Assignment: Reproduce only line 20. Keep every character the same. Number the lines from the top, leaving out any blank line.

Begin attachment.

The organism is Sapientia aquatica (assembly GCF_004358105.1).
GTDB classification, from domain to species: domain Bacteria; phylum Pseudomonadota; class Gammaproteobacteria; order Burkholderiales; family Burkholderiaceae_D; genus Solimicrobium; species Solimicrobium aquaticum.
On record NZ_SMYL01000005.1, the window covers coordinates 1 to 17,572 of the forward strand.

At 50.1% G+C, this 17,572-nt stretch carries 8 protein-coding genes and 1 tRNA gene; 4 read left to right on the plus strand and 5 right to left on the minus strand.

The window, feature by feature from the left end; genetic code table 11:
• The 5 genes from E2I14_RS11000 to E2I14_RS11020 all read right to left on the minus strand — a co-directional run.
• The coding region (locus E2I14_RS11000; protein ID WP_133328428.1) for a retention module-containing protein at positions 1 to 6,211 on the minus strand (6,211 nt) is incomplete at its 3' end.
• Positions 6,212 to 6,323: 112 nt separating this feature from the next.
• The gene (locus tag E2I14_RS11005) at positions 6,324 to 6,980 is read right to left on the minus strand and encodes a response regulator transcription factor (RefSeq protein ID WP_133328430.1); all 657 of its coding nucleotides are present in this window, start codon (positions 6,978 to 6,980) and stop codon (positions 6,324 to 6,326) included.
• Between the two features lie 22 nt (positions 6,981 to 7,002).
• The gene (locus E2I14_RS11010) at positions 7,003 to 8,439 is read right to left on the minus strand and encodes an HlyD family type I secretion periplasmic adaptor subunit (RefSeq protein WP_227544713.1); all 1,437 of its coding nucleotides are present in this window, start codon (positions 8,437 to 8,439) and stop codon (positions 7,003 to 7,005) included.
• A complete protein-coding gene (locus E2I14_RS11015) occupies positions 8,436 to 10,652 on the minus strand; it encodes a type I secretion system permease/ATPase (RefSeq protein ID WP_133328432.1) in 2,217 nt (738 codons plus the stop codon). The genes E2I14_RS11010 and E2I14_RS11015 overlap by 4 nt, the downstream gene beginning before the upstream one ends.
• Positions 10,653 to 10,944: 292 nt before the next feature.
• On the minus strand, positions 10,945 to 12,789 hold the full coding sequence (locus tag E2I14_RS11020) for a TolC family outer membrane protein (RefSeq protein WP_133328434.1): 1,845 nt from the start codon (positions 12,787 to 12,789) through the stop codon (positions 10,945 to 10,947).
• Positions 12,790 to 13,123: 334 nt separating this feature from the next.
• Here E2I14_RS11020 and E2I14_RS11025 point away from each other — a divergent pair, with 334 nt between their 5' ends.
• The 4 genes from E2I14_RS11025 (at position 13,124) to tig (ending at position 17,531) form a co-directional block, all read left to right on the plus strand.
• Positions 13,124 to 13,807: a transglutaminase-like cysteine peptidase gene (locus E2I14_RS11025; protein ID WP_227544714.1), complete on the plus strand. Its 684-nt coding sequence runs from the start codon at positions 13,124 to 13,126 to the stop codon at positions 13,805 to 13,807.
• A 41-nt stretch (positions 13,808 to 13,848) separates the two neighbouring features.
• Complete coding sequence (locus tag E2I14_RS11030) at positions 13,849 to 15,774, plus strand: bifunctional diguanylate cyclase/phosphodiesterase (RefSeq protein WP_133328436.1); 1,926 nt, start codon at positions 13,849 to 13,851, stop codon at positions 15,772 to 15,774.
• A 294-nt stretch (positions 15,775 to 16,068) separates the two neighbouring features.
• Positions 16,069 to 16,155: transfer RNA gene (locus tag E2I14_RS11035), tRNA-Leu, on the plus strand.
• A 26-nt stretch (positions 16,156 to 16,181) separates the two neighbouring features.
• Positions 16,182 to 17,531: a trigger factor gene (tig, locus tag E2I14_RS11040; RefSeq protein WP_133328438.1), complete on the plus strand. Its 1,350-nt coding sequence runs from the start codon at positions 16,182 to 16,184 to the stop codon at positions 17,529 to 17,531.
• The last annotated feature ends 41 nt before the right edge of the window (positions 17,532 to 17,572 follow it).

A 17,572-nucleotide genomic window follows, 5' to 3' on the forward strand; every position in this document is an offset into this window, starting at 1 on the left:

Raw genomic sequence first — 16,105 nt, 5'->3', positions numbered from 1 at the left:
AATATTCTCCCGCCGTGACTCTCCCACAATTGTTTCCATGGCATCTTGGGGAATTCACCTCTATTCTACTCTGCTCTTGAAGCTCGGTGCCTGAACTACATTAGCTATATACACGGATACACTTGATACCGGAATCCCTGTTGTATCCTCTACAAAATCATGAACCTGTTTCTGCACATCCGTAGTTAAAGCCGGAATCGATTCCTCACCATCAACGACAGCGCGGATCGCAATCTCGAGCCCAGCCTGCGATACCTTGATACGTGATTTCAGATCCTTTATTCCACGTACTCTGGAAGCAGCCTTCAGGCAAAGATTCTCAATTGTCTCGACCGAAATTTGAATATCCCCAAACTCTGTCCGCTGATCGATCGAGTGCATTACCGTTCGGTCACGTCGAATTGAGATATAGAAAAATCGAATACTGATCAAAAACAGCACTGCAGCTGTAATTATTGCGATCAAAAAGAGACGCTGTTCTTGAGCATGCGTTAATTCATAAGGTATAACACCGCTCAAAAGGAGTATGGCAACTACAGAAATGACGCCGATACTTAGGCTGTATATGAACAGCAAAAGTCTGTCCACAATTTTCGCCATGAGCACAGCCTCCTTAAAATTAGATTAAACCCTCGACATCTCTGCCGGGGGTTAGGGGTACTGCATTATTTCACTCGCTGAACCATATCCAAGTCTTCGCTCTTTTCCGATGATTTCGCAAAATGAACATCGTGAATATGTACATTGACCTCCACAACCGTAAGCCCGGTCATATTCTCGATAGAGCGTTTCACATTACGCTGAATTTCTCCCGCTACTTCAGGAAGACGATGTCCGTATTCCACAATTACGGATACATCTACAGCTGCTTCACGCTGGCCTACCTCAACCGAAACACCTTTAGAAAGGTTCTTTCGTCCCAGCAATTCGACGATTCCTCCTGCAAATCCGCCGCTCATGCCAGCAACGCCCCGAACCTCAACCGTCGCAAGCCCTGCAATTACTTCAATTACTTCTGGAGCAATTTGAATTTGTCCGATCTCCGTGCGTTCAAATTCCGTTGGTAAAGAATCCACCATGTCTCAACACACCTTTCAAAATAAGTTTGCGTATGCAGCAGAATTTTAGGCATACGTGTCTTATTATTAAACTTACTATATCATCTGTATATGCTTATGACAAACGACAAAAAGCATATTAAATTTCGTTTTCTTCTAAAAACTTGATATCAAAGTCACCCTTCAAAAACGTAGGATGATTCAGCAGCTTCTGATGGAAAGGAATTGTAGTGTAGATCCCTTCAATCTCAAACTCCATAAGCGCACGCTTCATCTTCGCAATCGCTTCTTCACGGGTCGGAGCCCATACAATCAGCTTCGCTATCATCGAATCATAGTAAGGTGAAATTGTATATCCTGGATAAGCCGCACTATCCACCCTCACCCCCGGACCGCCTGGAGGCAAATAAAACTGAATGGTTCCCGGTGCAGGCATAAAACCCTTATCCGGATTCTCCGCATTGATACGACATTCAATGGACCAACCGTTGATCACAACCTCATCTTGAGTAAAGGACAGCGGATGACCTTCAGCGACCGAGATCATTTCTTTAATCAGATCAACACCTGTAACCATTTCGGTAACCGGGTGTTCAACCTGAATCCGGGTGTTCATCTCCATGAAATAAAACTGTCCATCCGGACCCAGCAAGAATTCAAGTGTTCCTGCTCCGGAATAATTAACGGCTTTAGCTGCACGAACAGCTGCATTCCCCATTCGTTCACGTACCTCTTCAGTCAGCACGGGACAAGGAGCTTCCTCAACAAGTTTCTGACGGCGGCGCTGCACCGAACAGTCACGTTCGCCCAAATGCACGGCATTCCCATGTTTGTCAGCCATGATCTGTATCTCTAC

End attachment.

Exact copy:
• Complete coding sequence (locus tag E2I14_RS11030) at positions 13,849 to 15,774, plus strand: bifunctional diguanylate cyclase/phosphodiesterase (RefSeq protein WP_133328436.1); 1,926 nt, start codon at positions 13,849 to 13,851, stop codon at positions 15,772 to 15,774.